As Foreman turned the corner and bolted upfield, Ehlinger charged in front of him and delivered a key lead block. As he’s exhibited so often this season, Ehlinger was unafraid to dish out some contact of his own, mutating from quarterback to bulldozer.

Foreman sprinted for the goal line and absorbed one final hit, plunging into the corner of the end zone. It was an exclamation point like no other — one that helped cap off the Longhorns’ 33-16 victory over Missouri on Wednesday night at NRG Stadium.

And it was one that delivered Texas its first winning season in four years.

“You can’t overstate it,” head coach Tom Herman said. “It’s really important for these guys to call themselves a winner... Again, it wasn’t gonna be life or death. We would’ve been just fine next year, but this was a big step forward.”

Texas players celebrated jubilantly on the field after the game. Herman embraced his wife and kids. Junior punter Michael Dickson, who declared for the NFL Draft last week, staged a punting clinic in his final game for the Longhorns and was named the game’s MVP.

It was noticeable by everyone’s emotions how important, and defining, a bowl win was for this long-struggling program.

On the outside looking in, it may have been just a victory in the Texas Bowl. This wasn’t a national championship win or anything remotely close to it.

But this is a program that won a bowl game for the first time since since 2012. It’s a program that finished with a winning record (7–6) for the first time since former head coach Mack Brown’s last season in 2013.

It’s a program searching for any sign of tangible momentum, and any sign of a real turnaround under Herman.

“I think tonight, Coach Herman won the locker room. 100 percent. Hearts out,” junior defensive end Breckyn Hager said. “He now has our hearts as a team.”

If there were any questions as to which team would set the tone early, it was all settled on the first drive.

The Longhorns’ offense opened with the ball and took advantage of three costly Missouri penalties — a pass interference, holding and face mask — to move deep into Tiger territory.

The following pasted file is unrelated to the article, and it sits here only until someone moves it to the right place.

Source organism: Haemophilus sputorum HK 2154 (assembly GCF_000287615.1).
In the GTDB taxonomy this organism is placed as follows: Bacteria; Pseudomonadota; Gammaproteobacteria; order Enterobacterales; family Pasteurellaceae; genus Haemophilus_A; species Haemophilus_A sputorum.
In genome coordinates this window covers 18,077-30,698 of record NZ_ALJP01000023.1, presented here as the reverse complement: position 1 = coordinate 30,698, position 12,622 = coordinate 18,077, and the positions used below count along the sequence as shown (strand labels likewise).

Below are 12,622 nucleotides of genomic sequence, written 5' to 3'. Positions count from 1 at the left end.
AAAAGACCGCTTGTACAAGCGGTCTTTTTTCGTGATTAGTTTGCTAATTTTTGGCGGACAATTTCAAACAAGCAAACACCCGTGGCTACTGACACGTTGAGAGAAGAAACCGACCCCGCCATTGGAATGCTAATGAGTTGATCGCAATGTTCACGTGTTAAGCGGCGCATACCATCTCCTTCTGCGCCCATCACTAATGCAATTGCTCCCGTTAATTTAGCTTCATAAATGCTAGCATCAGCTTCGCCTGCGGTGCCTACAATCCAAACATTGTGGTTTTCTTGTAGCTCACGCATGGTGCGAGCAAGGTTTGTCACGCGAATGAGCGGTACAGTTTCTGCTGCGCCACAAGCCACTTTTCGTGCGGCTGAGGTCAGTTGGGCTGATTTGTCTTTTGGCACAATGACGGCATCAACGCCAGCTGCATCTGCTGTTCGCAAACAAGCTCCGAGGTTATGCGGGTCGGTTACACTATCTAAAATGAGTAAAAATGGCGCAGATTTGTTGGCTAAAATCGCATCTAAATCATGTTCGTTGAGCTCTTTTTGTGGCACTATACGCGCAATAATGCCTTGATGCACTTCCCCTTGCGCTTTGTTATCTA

Sophomore quarterback Shane Buechele found a wide open Daniel Young for a 22-yard touchdown pass. The freshman running back scored with ease and Texas was in front early, 7-0.

Despite not starting, Ehlinger proceeded to enter the game on Texas’ third possession. He put the Longhorns completely in the driver seat on his second drive.

Ehlinger scrambled to his left and found junior wide receiver John Burt in the corner of the end zone for a seven-yard touchdown pass to put the Longhorns up 14-0 in the first quarter.

Missouri’s offense, which ranked top-10 nationally in scoring and total offense entering the game, was shut down for most of the first half. The Tigers didn’t cross midfield until early in the second quarter. But on that drive, Missouri quarterback Drew Lock and the offense finally found some life. Running back Ish Witter scored from four yards out, and the Texas lead was cut to 14-7.

But right when Missouri appeared ready to find its footing in the game, Witter coughed up the ball after junior defensive back P.J. Locke III knocked it loose midway through the second quarter. Junior linebacker Anthony Wheeler scooped it up and returned it 38 yards the other direction for a touchdown, delivering a mean stiff-arm to a Missouri tackler along the way.

“They say never run out of bounds, so either get tackled or score, and I just went to go to the end zone,” Wheeler said. “It was just instincts to do (the stiff-arm). I really don’t have too many moves. I just went with the stiff-arm.”